No number of sweet, treacly assessments of Ukrainian society, even from the most messianic US funded organisations, have been able to get away from the specific problems facing Ukraine’s civil society advocates. But war has come, and glowing opportunities have presented themselves. In the European Council meeting held in Brussels on June 23-4, the decision was made to sign off on the European Commission’s recommendation to grant Ukraine and Moldova official candidate status.
Yet for all the foamy praise for the measure, the unified front is deceptive. Denmark and Portugal have made the point that, were it not for the war, Ukraine would barely warrant a spot in the accession queue to commence membership negotiations. A country like Moldova would be even further behind. Portugal’s Prime Minister António Costa sees greater priority and value in keeping the EU house in firm agreement. “The best support that the European Union can give to Ukraine is to keep its unity.” His preference was to focus on building “a long-term platform to support the recovery of Ukraine” rather than dabbling in protracted “legal debates”. For Costa, it was imperative to avoid creating “false expectations that become bitter disappointment.”
Even French President Emmanuel Macron has given a range of different signals, admitting that the cases of Ukraine and Moldova were “very clearly […] linked to the context.” This was exceptional, he conceded, as enlargement was generally incompatible with the bloc’s mission of integration. His controversial preference has been for an alternative European political community that might even, come the time, include Russia.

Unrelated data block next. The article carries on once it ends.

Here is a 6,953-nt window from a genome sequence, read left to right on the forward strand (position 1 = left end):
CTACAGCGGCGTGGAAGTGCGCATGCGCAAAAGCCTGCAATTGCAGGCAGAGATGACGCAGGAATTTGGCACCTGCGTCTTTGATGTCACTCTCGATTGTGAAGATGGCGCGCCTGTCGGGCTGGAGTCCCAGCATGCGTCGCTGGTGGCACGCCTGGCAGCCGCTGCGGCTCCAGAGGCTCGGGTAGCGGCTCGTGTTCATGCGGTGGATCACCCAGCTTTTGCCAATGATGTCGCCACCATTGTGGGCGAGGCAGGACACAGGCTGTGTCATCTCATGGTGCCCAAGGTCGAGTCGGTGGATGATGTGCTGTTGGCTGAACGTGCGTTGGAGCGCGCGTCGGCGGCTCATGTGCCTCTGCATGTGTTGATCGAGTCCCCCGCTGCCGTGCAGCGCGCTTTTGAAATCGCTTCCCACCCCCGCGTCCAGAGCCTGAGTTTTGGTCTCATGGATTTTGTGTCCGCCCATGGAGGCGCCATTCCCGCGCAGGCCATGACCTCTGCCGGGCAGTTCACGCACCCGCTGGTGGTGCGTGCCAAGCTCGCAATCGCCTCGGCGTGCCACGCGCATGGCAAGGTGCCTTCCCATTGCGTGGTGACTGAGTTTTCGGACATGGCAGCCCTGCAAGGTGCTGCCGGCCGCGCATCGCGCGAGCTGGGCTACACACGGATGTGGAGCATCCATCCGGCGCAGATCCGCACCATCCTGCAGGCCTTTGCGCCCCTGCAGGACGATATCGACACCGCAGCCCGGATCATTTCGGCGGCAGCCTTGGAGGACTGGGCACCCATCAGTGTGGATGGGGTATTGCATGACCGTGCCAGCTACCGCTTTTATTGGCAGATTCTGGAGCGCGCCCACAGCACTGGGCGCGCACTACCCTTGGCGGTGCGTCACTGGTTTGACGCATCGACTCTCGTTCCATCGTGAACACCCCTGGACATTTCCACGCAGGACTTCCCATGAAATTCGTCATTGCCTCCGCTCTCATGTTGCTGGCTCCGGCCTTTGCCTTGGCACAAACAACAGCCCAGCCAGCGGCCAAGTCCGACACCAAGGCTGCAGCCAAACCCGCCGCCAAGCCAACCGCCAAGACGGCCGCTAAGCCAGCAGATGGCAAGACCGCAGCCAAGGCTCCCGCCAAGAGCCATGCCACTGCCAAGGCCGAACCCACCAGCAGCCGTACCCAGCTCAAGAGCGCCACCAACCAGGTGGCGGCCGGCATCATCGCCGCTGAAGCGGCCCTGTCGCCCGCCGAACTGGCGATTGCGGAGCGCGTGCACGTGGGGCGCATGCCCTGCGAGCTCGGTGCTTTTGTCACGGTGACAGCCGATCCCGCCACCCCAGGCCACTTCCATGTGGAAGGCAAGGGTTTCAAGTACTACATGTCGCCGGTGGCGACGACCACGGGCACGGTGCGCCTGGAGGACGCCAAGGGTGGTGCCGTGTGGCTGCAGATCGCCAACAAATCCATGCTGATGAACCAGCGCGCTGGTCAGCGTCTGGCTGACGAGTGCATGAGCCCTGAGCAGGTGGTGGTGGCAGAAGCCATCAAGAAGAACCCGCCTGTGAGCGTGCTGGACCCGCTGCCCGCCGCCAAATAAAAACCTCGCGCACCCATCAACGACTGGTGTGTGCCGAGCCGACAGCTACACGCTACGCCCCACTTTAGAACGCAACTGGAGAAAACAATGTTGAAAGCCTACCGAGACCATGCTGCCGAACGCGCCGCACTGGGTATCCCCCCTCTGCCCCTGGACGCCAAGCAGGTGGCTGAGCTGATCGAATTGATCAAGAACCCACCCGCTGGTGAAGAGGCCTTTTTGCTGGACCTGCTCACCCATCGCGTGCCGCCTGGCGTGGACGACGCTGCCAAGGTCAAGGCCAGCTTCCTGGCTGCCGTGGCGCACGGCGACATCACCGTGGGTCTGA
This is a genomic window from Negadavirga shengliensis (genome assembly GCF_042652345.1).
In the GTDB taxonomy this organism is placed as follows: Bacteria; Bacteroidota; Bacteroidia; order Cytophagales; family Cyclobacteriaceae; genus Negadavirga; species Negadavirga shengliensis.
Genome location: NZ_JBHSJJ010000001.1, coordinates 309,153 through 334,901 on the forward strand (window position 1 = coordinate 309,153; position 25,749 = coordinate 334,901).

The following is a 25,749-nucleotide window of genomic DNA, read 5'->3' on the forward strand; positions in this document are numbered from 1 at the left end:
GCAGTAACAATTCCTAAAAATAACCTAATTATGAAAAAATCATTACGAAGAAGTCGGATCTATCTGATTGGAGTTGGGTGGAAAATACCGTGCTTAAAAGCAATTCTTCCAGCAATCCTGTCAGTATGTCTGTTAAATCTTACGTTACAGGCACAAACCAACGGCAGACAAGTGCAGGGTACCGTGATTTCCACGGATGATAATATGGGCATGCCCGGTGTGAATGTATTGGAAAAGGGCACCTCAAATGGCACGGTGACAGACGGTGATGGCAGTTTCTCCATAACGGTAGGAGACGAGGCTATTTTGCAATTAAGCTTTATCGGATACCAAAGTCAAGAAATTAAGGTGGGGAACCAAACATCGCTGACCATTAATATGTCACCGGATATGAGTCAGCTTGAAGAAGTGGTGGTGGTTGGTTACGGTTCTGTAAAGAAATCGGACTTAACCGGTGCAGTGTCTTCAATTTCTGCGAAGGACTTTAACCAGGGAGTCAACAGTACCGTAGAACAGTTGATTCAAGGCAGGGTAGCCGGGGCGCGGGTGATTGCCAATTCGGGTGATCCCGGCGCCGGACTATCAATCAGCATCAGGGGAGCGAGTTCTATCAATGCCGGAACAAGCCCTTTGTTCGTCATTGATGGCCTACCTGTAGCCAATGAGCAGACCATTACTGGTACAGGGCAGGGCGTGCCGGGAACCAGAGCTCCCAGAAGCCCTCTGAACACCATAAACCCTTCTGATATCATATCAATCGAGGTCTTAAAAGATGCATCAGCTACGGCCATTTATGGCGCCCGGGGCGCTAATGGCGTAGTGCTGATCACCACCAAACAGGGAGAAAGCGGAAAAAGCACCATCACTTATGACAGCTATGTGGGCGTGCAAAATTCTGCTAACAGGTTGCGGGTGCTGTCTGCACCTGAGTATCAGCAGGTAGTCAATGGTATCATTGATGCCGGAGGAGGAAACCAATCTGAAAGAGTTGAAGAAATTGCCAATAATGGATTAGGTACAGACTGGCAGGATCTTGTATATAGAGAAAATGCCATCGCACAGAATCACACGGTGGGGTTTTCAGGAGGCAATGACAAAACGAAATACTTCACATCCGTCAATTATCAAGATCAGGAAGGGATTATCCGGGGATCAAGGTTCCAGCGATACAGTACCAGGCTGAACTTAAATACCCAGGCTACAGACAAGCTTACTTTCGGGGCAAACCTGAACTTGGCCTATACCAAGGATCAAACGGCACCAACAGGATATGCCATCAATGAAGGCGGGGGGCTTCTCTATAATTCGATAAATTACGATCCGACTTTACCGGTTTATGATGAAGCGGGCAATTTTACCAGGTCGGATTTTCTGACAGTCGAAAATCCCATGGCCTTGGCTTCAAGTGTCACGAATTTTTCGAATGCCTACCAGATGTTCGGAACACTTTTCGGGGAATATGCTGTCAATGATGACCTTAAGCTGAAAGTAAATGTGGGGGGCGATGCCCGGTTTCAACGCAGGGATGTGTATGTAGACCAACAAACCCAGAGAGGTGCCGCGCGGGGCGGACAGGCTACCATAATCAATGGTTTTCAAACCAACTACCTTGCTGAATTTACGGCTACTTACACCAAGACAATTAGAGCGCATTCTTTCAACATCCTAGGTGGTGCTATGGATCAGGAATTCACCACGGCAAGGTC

In specialist and academic circles, the enlargement genie has also been attached to the coattails of war. Vedran Džihić of the Austrian Institute for International Affairs, and Paul Schmidt, Secretary General of the Austrian Society for European Politics, see a chance to speed up the show. That project stalled with the accession of Croatia in 2013. The authors urge Brussels to move beyond “the technocratic rigidity that has come to characterise EU enlargement and neighbourhood policies.” They also encourage a “common geopolitical Europeanisation of the countries in the Western Balkans, together with Ukraine, Moldova, and Georgia”.
Even more intriguing in the propping up of Ukraine’s membership credentials ahead of other states languishing in the queue is a misunderstanding of how the EU itself operates. The relentlessly questioning Giandomenico Majone regards the body as occupying a world where “the language of democratic politics is largely unintelligible”, seeing a closer parallel with ancient Sparta rather than Athens, “where the popular assembly voted yes or no to the proposals advanced by the Council of Elders but had no right to propose measures on its own account.”
In this world, policy arises less from an enfranchised populace than an oligarchy of cabinets, bureaucrats and diplomats. For all the talk about independent judiciaries, anti-corruption measures, and accountability, the EU lags, making the candidate status of countries such as Ukraine and Moldova less bizarre than might otherwise be.
Dr. Binoy Kampmark was a Commonwealth Scholar at Selwyn College, Cambridge. He currently lectures at RMIT University. Email: email@example.com